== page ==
I will discuss a novel computing paradigm we named memcomputing  inspired by the operation of our own brain which uses (passive) memory circuit elements or memelements  as the main tools of operation. I will first introduce the notion of universal memcomputing machines (UMMs) as a class of general-purpose computing machines based on systems with memory. We have shown  that the memory properties of UMMs endow them with universal computing power--they are Turing-complete--, intrinsic parallelism, functional polymorphism, and information overhead, namely their collective states can support exponential data compression directly in memory. It is the presence of collective states in UMMs that allows them to solve NP-complete problems in polynomial time using polynomial resources . As an example I will show the polynomial-time solution of the subset-sum problem implemented in a simple hardware architecture that uses standard microelectronic components . Even though we have not proved NP=P within the Turing paradigm, the practical implementation of these UMMs would represent a paradigm shift from present von Neumann architectures bringing us closer to brain-like neural computation .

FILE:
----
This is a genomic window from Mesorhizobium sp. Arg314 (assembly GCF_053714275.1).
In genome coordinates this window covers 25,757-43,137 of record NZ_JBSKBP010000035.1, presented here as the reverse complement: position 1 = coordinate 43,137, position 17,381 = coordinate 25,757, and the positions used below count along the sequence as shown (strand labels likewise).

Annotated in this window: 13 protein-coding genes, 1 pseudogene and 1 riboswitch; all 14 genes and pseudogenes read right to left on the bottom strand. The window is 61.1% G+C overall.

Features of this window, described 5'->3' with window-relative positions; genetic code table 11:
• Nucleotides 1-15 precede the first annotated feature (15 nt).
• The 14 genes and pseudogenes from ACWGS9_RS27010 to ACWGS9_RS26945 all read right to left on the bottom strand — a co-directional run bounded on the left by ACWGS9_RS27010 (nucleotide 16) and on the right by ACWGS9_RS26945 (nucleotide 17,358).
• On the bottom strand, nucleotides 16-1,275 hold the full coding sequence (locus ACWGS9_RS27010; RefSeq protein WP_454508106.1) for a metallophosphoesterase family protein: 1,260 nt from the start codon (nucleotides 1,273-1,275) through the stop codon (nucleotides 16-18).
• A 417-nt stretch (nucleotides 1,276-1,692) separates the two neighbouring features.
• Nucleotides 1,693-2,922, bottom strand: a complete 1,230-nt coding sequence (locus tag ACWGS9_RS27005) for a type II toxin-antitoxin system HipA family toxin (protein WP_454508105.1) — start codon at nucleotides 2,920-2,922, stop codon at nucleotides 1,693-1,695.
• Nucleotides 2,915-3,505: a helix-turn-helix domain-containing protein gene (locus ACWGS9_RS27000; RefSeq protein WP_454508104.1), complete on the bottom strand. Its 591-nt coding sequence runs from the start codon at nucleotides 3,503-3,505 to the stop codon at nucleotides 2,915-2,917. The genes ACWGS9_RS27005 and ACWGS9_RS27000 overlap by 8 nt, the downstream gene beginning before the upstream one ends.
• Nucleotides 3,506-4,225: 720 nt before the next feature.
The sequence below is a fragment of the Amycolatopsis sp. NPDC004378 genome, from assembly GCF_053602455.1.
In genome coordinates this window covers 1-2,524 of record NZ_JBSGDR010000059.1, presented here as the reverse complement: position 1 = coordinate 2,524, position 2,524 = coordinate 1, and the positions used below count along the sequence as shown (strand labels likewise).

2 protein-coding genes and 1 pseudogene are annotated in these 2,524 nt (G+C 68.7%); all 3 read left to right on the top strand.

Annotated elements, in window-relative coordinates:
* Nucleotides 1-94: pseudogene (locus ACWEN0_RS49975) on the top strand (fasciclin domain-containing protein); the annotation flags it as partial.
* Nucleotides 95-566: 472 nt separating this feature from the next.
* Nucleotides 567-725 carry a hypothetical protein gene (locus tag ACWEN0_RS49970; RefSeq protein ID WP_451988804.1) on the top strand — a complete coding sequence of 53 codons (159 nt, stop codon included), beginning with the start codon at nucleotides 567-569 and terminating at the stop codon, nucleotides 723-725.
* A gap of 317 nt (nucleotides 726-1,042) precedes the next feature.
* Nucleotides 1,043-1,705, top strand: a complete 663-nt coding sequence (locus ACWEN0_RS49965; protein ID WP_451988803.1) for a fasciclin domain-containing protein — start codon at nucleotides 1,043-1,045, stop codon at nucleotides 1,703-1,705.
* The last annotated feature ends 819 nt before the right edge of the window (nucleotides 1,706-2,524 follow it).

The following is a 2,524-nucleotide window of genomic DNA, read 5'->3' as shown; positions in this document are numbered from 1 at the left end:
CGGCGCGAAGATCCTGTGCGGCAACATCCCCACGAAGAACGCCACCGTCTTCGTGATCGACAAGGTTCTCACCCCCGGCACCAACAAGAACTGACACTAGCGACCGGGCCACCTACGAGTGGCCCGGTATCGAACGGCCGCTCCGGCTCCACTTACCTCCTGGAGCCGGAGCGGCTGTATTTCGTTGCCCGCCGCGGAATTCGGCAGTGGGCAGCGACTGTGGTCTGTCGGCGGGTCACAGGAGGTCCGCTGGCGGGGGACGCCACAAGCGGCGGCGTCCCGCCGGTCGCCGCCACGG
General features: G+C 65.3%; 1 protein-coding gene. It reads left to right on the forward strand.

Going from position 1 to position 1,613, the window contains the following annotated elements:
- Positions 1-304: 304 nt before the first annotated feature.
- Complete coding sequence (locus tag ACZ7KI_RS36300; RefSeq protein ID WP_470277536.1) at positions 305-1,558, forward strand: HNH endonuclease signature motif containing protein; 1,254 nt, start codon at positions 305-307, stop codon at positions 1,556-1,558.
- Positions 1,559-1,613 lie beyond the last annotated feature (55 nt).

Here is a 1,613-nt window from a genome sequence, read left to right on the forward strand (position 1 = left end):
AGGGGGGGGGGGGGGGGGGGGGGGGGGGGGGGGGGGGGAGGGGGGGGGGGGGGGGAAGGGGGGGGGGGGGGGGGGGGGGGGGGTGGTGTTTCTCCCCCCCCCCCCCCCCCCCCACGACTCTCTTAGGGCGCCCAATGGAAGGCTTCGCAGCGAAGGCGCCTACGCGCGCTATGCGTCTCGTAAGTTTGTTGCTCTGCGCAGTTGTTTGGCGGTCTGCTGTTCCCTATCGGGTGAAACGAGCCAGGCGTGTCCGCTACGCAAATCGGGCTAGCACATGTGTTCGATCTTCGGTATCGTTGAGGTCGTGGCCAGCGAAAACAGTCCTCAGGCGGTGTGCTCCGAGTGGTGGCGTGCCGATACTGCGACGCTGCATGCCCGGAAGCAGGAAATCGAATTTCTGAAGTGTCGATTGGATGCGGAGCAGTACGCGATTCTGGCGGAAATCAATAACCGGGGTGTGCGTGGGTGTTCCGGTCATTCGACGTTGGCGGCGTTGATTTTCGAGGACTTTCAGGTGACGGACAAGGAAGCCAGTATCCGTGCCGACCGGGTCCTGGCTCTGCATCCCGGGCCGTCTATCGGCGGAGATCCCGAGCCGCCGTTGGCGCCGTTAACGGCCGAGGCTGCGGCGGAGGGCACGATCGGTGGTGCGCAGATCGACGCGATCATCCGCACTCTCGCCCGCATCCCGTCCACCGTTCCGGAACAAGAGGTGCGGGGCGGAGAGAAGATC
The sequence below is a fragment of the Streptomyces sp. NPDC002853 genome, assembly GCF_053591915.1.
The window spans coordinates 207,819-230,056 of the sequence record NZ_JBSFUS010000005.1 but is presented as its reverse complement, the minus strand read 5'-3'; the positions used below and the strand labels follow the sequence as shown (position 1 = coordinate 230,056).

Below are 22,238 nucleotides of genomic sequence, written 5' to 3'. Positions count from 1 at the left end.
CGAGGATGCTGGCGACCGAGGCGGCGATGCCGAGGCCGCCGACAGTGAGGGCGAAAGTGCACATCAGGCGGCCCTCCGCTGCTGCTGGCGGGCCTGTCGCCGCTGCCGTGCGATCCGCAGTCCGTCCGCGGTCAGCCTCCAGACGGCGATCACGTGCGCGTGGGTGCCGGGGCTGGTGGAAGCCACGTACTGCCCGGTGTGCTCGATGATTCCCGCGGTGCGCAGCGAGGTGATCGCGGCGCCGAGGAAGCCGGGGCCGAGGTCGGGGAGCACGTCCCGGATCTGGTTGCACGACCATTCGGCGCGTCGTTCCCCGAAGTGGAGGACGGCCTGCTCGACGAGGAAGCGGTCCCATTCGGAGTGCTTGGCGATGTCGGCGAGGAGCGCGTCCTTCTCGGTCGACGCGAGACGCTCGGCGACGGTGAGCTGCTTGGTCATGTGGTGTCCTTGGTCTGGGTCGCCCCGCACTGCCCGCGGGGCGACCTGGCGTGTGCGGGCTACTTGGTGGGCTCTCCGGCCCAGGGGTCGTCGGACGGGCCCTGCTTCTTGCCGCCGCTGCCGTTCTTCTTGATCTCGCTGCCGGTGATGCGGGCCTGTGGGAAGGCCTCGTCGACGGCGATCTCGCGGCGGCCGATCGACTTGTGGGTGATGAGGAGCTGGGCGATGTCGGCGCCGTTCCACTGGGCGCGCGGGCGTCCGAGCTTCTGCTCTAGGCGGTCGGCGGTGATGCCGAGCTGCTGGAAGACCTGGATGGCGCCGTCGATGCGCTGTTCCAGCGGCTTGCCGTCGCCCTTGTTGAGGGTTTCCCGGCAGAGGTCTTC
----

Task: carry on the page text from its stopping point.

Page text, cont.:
M. Di Ventra and Y.V. Pershin, Computing: the Parallel Approach, Nature Physics, 9, 200 (2013).
 M. Di Ventra, Y.V. Pershin, and L.O. Chua, Circuit Elements with Memory: Memristors, Memcapacitors, and Meminductors, Proc. IEEE, 97, 1717 (2009).
 F. L. Traversa and M. Di Ventra, Universal Memcomputing Machines, IEEE Transactions on Neural Networks and Learning Systems, 99 (2015), DOI: 10.1109/TNNLS.2015.2391182.
 F. L. Traversa, C. Ramella, F. Bonani, and M. Di Ventra, Memcomputing NP-complete problems in polynomial time using polynomial resources and collective states, arXiv:1411.4798
 F. L. Traversa, F. Bonani, Y.V. Pershin and M. Di Ventra, Dynamic Computing Random Access Memory, Nanotechnology 25, 285201 (2014).